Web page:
I’ve been thinking about why I like to read the Best American Essays series, besides the fact that I like essays, of course. I like to read these books because I’m interested in the sensibility that chooses the essays. I like to see how the essay selections differ from year to year, which really means I’m seeing how the definition of “best” can vary. But I also like it that these books get me to read essays I wouldn’t otherwise read. In his introduction to this year’s book, David Foster Wallace starts off writing about how he doubts anybody reads the editor’s introduction first, and that people usually skip around in the book, reading first what appeals to them most and eventually getting around to the other ones, including the introduction, or maybe not even bothering.
But I like to read the introductions first, and I almost always read all the essays, generally in the order they are printed, or something quite close. I like letting another person’s choices guide me, at least for a little while. There’s something appealing about submitting to another person’s judgment, briefly, to see where it takes you. I think this is why so many readers find suggested reading lists appealing: it’s fun to have a little bit of structure, instead of feeling so overwhelmed by all the choices that are out there.
So I tend to be a completist with these books. Disliking or being uninspired by a title doesn’t mean I won’t like the essay, after all, and the chances are decent that if I give a piece a chance, I’ll like it, or at least I’ll find something intriguing or worthwhile in it, or I’ll enjoy not liking it. The truth is, I’m afraid of getting confined by my likes and dislikes — if I choose to read only those things that immediately appeal to me, how will I discover new tastes or ever be surprised?
With this particular volume, the essays are often very political. I’ve come across one on the lead-up to the Iraq war, one on torture, another on freedom of speech, and I know from the introduction that there are more political essays to come. For some reason these political essays don’t strike me as terribly essayistic. It’s not that they are badly written, but I just don’t associate writing on contemporary political events with the genre of the essay. I’m not sure they will stay interesting beyond this time period, except for historians, perhaps. But then I wonder how many of the other, non-political essays will still be interesting in another 100 years or so, except for historians.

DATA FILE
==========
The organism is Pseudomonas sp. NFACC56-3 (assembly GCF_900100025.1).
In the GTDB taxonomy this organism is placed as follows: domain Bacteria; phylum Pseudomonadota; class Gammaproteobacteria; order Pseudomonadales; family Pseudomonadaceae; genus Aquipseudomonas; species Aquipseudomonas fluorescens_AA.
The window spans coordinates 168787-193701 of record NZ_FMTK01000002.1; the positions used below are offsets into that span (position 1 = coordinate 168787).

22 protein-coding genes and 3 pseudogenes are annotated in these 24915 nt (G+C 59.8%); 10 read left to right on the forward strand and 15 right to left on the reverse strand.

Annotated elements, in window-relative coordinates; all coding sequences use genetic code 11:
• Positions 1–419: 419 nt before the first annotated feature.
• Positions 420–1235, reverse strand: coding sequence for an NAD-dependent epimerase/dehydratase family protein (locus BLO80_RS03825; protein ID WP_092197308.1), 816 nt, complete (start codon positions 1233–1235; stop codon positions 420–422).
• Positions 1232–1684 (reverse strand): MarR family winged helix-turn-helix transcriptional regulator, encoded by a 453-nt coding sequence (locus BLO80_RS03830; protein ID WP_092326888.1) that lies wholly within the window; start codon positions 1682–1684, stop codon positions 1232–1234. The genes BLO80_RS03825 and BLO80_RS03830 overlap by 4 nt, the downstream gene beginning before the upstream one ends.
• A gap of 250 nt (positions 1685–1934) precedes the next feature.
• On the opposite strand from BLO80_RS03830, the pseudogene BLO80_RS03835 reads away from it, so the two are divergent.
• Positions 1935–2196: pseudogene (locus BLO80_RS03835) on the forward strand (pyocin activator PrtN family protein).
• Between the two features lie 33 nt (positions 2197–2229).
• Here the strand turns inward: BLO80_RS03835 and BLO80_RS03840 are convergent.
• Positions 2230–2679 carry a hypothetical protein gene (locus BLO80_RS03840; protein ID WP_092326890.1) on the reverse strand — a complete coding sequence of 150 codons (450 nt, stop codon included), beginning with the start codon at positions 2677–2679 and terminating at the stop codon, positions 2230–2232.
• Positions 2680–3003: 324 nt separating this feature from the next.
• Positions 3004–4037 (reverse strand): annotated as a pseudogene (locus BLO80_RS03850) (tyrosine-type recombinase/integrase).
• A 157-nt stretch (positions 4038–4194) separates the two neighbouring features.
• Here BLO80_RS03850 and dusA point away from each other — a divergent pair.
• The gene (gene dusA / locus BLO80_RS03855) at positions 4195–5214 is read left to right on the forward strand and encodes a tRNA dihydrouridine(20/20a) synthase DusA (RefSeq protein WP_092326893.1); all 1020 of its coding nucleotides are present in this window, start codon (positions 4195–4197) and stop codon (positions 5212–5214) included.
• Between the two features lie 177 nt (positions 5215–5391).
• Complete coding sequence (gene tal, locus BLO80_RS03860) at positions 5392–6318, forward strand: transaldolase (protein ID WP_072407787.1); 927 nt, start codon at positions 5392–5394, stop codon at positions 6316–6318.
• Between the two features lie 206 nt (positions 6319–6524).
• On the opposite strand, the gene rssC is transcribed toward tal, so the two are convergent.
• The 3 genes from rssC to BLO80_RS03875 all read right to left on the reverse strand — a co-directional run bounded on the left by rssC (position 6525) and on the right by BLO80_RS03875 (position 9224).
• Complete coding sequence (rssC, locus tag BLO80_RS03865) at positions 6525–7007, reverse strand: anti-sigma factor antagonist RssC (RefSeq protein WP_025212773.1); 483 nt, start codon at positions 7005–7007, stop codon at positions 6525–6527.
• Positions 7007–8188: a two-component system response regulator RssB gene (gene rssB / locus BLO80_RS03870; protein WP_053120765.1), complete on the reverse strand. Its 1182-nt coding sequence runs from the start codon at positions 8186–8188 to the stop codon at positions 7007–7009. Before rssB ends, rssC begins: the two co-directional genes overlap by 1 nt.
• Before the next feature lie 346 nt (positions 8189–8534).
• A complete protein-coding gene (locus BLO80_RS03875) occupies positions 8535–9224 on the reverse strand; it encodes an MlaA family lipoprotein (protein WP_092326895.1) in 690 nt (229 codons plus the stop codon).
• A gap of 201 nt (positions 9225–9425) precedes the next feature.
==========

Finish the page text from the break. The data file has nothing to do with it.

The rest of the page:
But I’m glad I’m reading them because I might shy away from them otherwise, if I’d come across them in their original magazine or journal, and some of them, at least, are worth reading. The one on free speech didn’t impress me very much, but the Iraq war and the torture essays were smart and informative (and scary).
And last night I read an amazingly well-written, gripping, and horrifying essay by Marione Ingram called “Operation Gomorrah” about her experience as a young girl in Hamburg, Germany, in 1943. She tells the story of how she and her mother barely survived a night of bombing. They have to deal with the bombing itself, but also with the cruelty of fellow Germans, because Ingram and her mother are Jewish and others either don’t want to help them or are afraid of risking severe punishment if they do. Ingram describes that night in a very straightforward, matter-of-fact way, not giving much commentary, but sticking to the facts. And those facts! I’ve read descriptions of what it’s like to experience bombings before, but I’ve never read anything like this.
In spite of how horrifying the essay was, I’m glad I read it, and I’m grateful to the series for introducing me to it.